The Mary Rose was a warship, and therefore would only be carrying war-bows. The range of draw weight would have been very narrow for a few reasons. First, they would need to be strong enough to face the common soldiers' armour of the Scottish, French, and Armoricans who they would ultimately be loosing upon. They would not be overly strong because of diminishing returns in weight v. power and because of material limitation. Confined to that weight range, the bows would therefore all be remarkably similar in thickness. Also, arrows had to be mass produced to be able to sustain a fleet of archers. It is both in the name of conservation of material and consistency of result that they would all be built to a certain standard. Arrows must be made for a certain draw weight, vice either shattering upon release or poor flight due to excess weight. Having a narrowed range of bow test would allow for arrows to be supplied more reliably.

      While the bows from this find are an archetypical English longbow, that does not mean all English longbows are of that type. It is similar to saying that a transport of WWII Russian rifles, while probably all mosin nagants, is an accurate representation of all Russian rifles that existed there. (this might not be the best analogy)

      Now, and this is the best evidence I can think of that would reasonably explain why there are different draw weights and that all English longbows are not always and only around 120 lbs. At the time, archers were trained from an early age, if not necessarily with the purpose of going to war. As it was, they would need something to train with, and handing a six foot, 120# bow to a child is ridiculous. Bow length is made based on the height of the person using it, so someone who is in their youth would not even be able to use a bow that long (unless standing on something or other). If the material limitations demands ultimately led to the shape of the English longbow, then it would not make sense to use a different method of construction from what the bowyers were familiar with, even if there was for some reason an excess of stable lumber from which to make them. Therefore, is it valid to say that, even though they were made of similar materials and in the same way, that simply because they differ in purpose that they are no longer the same thing? A rifle that you hunt with can be the same that you shoot at a paper target, and yet the classification does not change. Throughout a person's life, they would use more than a few bows, all of varying weight, until settling into the war test bows everyone is familiar with.

      As for material, I have said it before, but I will say it again in hopefully a more understandable way. Were bows of the time made from yew? Yes, of course. Many of them were, and I would even venture to say that most were. But does that mean ALL were? No. And they were not. This find might have been made of Spanish yew, but others were made of a variety of woods depending on the demand and availability. If a (modern, sorry) Oakeshott type XIIa longsword is made from 1084 carbon steel and another of the same form and function is made of W-1, is it no longer a XIIa? I personally don't think so...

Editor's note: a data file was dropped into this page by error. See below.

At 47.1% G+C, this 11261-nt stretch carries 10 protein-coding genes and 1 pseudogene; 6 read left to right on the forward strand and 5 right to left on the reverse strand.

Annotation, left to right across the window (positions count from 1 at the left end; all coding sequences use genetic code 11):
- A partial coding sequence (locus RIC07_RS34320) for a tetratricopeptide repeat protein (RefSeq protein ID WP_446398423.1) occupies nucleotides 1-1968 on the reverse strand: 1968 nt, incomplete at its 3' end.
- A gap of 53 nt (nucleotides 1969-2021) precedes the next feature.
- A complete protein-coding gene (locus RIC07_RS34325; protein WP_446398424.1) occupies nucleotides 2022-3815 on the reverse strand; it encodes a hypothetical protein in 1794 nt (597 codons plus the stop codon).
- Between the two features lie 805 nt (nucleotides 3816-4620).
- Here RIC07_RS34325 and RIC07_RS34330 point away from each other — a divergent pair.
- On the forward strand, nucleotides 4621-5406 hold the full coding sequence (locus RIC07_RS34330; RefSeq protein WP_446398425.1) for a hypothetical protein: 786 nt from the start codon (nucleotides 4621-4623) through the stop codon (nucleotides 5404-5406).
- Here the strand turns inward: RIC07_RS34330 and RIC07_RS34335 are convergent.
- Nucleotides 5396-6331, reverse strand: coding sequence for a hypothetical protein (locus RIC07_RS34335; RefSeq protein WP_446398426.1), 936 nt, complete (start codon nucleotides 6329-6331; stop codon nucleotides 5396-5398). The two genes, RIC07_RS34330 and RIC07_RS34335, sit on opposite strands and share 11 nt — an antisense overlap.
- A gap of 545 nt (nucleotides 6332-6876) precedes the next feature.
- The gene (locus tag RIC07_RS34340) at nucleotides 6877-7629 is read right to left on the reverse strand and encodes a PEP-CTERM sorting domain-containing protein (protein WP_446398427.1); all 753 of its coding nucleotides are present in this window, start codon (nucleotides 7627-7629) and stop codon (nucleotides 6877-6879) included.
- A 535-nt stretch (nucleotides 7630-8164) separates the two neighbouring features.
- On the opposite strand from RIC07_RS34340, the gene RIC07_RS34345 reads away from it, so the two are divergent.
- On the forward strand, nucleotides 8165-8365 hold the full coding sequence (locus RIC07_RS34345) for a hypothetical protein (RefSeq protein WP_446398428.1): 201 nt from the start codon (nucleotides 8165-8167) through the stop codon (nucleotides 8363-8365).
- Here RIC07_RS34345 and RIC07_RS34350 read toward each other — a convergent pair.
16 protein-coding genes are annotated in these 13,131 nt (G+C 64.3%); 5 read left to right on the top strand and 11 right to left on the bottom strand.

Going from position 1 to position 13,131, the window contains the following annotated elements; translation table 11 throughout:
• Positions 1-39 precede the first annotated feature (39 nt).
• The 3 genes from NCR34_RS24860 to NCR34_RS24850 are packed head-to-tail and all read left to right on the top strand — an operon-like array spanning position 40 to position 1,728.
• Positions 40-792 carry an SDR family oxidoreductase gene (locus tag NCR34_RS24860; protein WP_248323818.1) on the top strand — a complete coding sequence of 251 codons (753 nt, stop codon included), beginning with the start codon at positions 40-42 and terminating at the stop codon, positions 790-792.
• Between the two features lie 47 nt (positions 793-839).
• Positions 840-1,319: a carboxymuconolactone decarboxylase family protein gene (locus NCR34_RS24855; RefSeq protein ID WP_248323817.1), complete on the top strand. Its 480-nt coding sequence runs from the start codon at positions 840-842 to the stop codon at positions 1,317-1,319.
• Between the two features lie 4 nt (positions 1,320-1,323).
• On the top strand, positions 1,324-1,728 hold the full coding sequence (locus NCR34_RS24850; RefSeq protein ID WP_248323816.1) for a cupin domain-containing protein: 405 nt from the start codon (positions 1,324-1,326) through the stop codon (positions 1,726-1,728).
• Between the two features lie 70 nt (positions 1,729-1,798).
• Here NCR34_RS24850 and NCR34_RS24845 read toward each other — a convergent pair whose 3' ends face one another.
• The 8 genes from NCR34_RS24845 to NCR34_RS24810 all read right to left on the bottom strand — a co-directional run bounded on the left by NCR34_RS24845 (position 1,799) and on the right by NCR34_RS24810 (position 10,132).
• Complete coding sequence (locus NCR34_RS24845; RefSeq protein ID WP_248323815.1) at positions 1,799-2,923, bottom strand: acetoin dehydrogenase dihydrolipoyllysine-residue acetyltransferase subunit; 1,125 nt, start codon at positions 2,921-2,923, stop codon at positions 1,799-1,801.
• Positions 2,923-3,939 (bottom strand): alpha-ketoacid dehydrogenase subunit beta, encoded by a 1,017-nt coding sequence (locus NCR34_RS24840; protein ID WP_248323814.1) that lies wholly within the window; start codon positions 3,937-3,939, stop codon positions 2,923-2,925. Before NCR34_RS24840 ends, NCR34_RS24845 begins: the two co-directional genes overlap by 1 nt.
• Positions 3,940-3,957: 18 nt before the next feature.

5. I think what people are missing here who are objecting to your video is that while all war bows were longbows, not all longbows were warbows. The warbow was a specialized tool, and while a generalized longbow could be made to do in a pinch, it'd be like taking a hunting rifle with a scope on it and calling it a sniper rifle--yes, it can do the job, but it's not really a military sniper rifle. A .50 caliber Barret is to a .30.06 hunting rifle as a 150lb warbow was to a normal English longbow.

  6. As with any period reconstruction, there will at times be contradictory if not conflicting evidence and/or logic. Constructing these things from so far back is not unlike trying to interpret a movie from a series of not too chronological frames of the movie. That being said, I think the author (videographer?) has done a remarkable job of blending logic, historical fact, and physical evidence into what should be considered a very close replica of the weapon. I went to the Mary Rose web site and found information on what appeared to be an archer's wrist guard. The metal had disintegrated but the leather was still in fairly good shape. but, the leather had no holes; neither the strap or the guard itself. So, how was this fastened to the arm? If you use the technology of the times it had to be tied, buckled or use double rings. The leather showed no sign of any of these means. Basically, by reverse engineering I used a buckle for the fastener as it was most common, and considered there were no strapping holes as the item may not have been issued but was part of ship's stores. In other words, there is no real hard and fast way to make these determinations and I believe the author has done some good work here.

  7. Good job, Excellent video. Thanks